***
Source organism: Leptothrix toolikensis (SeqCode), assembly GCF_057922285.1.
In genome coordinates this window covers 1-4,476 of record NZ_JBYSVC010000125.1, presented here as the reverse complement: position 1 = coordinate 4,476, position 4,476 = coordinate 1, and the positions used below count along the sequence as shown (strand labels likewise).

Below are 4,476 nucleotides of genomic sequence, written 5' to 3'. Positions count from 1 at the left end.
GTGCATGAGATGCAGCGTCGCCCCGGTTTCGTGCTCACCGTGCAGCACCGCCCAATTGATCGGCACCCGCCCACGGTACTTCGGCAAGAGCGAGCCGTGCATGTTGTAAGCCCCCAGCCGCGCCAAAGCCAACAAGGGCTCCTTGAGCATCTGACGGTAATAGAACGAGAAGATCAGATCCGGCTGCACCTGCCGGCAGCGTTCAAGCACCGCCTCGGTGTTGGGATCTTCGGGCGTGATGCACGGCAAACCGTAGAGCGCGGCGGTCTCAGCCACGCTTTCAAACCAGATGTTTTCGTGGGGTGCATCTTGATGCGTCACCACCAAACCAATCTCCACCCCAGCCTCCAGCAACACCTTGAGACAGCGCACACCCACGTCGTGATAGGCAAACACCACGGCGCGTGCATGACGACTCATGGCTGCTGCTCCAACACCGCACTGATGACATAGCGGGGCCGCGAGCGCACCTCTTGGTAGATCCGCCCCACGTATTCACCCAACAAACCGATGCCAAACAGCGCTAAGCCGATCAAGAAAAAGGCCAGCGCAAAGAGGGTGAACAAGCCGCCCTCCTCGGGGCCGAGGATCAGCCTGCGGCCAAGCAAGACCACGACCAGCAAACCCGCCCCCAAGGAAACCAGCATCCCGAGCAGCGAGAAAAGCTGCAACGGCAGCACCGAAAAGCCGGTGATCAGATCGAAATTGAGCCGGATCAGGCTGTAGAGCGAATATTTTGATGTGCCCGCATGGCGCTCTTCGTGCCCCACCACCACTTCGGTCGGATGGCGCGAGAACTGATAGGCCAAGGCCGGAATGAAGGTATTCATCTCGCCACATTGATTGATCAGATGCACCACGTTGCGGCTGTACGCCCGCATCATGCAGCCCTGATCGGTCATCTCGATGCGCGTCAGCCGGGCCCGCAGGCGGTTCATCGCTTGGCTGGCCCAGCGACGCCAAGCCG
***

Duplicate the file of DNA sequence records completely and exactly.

Source organism: Leptothrix toolikensis (SeqCode), assembly GCF_057922285.1.
In genome coordinates this window covers 1-4,476 of record NZ_JBYSVC010000125.1, presented here as the reverse complement: position 1 = coordinate 4,476, position 4,476 = coordinate 1, and the positions used below count along the sequence as shown (strand labels likewise).

Below are 4,476 nucleotides of genomic sequence, written 5' to 3'. Positions count from 1 at the left end.
GTGCATGAGATGCAGCGTCGCCCCGGTTTCGTGCTCACCGTGCAGCACCGCCCAATTGATCGGCACCCGCCCACGGTACTTCGGCAAGAGCGAGCCGTGCATGTTGTAAGCCCCCAGCCGCGCCAAAGCCAACAAGGGCTCCTTGAGCATCTGACGGTAATAGAACGAGAAGATCAGATCCGGCTGCACCTGCCGGCAGCGTTCAAGCACCGCCTCGGTGTTGGGATCTTCGGGCGTGATGCACGGCAAACCGTAGAGCGCGGCGGTCTCAGCCACGCTTTCAAACCAGATGTTTTCGTGGGGTGCATCTTGATGCGTCACCACCAAACCAATCTCCACCCCAGCCTCCAGCAACACCTTGAGACAGCGCACACCCACGTCGTGATAGGCAAACACCACGGCGCGTGCATGACGACTCATGGCTGCTGCTCCAACACCGCACTGATGACATAGCGGGGCCGCGAGCGCACCTCTTGGTAGATCCGCCCCACGTATTCACCCAACAAACCGATGCCAAACAGCGCTAAGCCGATCAAGAAAAAGGCCAGCGCAAAGAGGGTGAACAAGCCGCCCTCCTCGGGGCCGAGGATCAGCCTGCGGCCAAGCAAGACCACGACCAGCAAACCCGCCCCCAAGGAAACCAGCATCCCGAGCAGCGAGAAAAGCTGCAACGGCAGCACCGAAAAGCCGGTGATCAGATCGAAATTGAGCCGGATCAGGCTGTAGAGCGAATATTTTGATGTGCCCGCATGGCGCTCTTCGTGCCCCACCACCACTTCGGTCGGATGGCGCGAGAACTGATAGGCCAAGGCCGGAATGAAGGTATTCATCTCGCCACATTGATTGATCAGATGCACCACGTTGCGGCTGTACGCCCGCATCATGCAGCCCTGATCGGTCATCTCGATGCGCGTCAGCCGGGCCCGCAGGCGGTTCATCGCTTGGCTGGCCCAGCGACGCCAAGCCG